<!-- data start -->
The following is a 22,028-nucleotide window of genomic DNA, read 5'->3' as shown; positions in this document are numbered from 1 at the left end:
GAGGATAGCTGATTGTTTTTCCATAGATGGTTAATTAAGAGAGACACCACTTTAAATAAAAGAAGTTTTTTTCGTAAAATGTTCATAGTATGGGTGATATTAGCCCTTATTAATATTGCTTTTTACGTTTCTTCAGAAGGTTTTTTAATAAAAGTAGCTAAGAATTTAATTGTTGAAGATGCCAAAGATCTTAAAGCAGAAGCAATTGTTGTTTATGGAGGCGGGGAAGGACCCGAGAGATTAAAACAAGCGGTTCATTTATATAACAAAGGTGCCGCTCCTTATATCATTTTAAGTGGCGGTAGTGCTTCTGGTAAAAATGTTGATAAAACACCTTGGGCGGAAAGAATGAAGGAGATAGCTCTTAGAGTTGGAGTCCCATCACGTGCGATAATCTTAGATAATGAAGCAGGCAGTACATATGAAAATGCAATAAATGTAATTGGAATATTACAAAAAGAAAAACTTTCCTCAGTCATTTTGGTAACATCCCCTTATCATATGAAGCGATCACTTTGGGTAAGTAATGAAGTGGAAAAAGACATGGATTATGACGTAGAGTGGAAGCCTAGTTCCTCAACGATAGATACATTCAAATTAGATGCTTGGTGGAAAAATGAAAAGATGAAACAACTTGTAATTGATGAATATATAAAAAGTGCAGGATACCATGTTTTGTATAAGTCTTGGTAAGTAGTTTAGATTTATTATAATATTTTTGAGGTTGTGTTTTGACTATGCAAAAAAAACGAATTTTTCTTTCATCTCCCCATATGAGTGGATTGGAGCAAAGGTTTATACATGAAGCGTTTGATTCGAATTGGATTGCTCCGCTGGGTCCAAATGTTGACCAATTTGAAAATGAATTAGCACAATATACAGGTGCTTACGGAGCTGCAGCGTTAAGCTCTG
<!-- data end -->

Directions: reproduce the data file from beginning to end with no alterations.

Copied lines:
The following is a 22,028-nucleotide window of genomic DNA, read 5'->3' as shown; positions in this document are numbered from 1 at the left end:
GAGGATAGCTGATTGTTTTTCCATAGATGGTTAATTAAGAGAGACACCACTTTAAATAAAAGAAGTTTTTTTCGTAAAATGTTCATAGTATGGGTGATATTAGCCCTTATTAATATTGCTTTTTACGTTTCTTCAGAAGGTTTTTTAATAAAAGTAGCTAAGAATTTAATTGTTGAAGATGCCAAAGATCTTAAAGCAGAAGCAATTGTTGTTTATGGAGGCGGGGAAGGACCCGAGAGATTAAAACAAGCGGTTCATTTATATAACAAAGGTGCCGCTCCTTATATCATTTTAAGTGGCGGTAGTGCTTCTGGTAAAAATGTTGATAAAACACCTTGGGCGGAAAGAATGAAGGAGATAGCTCTTAGAGTTGGAGTCCCATCACGTGCGATAATCTTAGATAATGAAGCAGGCAGTACATATGAAAATGCAATAAATGTAATTGGAATATTACAAAAAGAAAAACTTTCCTCAGTCATTTTGGTAACATCCCCTTATCATATGAAGCGATCACTTTGGGTAAGTAATGAAGTGGAAAAAGACATGGATTATGACGTAGAGTGGAAGCCTAGTTCCTCAACGATAGATACATTCAAATTAGATGCTTGGTGGAAAAATGAAAAGATGAAACAACTTGTAATTGATGAATATATAAAAAGTGCAGGATACCATGTTTTGTATAAGTCTTGGTAAGTAGTTTAGATTTATTATAATATTTTTGAGGTTGTGTTTTGACTATGCAAAAAAAACGAATTTTTCTTTCATCTCCCCATATGAGTGGATTGGAGCAAAGGTTTATACATGAAGCGTTTGATTCGAATTGGATTGCTCCGCTGGGTCCAAATGTTGACCAATTTGAAAATGAATTAGCACAATATACAGGTGCTTACGGAGCTGCAGCGTTAAGCTCTG